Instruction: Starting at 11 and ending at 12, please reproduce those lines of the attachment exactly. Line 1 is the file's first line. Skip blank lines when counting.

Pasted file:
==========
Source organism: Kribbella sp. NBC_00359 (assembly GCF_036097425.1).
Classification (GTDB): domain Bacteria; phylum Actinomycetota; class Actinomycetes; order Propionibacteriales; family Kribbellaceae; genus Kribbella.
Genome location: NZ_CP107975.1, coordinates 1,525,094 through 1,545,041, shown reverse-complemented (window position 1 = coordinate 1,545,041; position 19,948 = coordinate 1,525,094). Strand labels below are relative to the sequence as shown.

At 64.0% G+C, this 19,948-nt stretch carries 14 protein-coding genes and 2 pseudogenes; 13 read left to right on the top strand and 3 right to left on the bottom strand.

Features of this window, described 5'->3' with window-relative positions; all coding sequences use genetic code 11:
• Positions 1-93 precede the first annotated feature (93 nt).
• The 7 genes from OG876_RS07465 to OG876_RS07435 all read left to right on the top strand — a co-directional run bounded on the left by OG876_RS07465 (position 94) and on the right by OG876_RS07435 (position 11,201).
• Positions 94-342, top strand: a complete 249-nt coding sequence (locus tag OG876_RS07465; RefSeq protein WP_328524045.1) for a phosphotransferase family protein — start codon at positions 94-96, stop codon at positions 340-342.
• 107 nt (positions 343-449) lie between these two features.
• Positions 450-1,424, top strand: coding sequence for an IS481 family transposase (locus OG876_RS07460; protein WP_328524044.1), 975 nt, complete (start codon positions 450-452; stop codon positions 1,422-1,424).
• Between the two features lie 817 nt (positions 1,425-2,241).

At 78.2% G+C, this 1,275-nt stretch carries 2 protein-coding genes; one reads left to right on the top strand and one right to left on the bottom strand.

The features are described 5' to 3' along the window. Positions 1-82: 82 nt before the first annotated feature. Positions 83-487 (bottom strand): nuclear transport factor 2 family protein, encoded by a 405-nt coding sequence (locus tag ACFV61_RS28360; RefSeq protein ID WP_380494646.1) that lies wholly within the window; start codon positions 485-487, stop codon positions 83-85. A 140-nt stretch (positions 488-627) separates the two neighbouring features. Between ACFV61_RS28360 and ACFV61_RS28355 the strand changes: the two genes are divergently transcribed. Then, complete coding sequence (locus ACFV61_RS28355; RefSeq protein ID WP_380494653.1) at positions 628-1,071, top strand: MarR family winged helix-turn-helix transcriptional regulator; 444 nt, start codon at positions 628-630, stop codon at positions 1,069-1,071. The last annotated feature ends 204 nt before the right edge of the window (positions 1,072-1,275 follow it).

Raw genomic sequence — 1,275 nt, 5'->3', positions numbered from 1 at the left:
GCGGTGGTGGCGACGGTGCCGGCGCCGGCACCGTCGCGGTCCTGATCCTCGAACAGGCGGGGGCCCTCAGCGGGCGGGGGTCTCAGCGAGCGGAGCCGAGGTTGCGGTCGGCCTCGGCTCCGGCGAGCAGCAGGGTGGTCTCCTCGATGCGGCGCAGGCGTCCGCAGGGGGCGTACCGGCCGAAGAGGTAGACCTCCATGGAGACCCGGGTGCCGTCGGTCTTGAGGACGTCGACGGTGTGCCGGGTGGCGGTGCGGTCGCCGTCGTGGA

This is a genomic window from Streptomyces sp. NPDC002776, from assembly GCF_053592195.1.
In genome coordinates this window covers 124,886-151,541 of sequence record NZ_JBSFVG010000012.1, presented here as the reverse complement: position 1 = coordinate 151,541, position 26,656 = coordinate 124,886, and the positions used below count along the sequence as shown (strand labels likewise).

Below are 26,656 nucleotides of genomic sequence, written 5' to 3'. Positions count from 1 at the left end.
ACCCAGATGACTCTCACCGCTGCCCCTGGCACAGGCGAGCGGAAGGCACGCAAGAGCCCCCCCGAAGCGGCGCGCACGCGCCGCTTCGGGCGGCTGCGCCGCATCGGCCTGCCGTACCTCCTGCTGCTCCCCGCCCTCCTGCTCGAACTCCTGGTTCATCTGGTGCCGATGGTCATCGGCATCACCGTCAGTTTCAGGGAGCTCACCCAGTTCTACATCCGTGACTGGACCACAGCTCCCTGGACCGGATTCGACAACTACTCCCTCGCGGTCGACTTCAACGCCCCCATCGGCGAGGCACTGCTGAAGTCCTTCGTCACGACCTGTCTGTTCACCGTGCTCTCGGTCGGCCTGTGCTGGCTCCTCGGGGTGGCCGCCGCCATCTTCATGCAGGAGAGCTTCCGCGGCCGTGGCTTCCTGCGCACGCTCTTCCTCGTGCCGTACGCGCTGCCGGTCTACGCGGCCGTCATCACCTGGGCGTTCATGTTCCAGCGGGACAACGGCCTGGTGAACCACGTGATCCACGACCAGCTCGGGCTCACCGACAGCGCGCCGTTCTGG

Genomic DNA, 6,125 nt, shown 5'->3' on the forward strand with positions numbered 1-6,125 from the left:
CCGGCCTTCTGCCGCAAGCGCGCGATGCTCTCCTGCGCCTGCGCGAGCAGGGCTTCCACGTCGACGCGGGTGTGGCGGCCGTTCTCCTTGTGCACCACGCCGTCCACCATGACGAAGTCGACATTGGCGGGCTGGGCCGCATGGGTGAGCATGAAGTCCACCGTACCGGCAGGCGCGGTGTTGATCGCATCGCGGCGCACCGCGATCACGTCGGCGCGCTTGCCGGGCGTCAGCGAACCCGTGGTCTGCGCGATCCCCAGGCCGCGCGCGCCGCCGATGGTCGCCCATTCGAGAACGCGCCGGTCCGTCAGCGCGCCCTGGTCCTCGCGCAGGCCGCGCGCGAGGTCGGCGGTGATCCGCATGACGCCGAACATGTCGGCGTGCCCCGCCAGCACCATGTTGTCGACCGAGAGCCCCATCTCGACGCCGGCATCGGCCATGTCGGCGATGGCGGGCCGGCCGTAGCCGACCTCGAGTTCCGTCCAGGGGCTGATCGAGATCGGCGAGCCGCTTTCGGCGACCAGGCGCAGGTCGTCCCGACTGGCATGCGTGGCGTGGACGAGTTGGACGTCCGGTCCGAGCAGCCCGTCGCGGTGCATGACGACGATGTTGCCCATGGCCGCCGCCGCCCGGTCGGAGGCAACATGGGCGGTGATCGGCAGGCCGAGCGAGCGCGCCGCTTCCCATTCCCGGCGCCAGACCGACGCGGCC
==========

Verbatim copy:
• Between the two features lie 817 nt (positions 1,425-2,241).

At 78.2% G+C, this 1,275-nt stretch carries 2 protein-coding genes; one reads left to right on the top strand and one right to left on the bottom strand.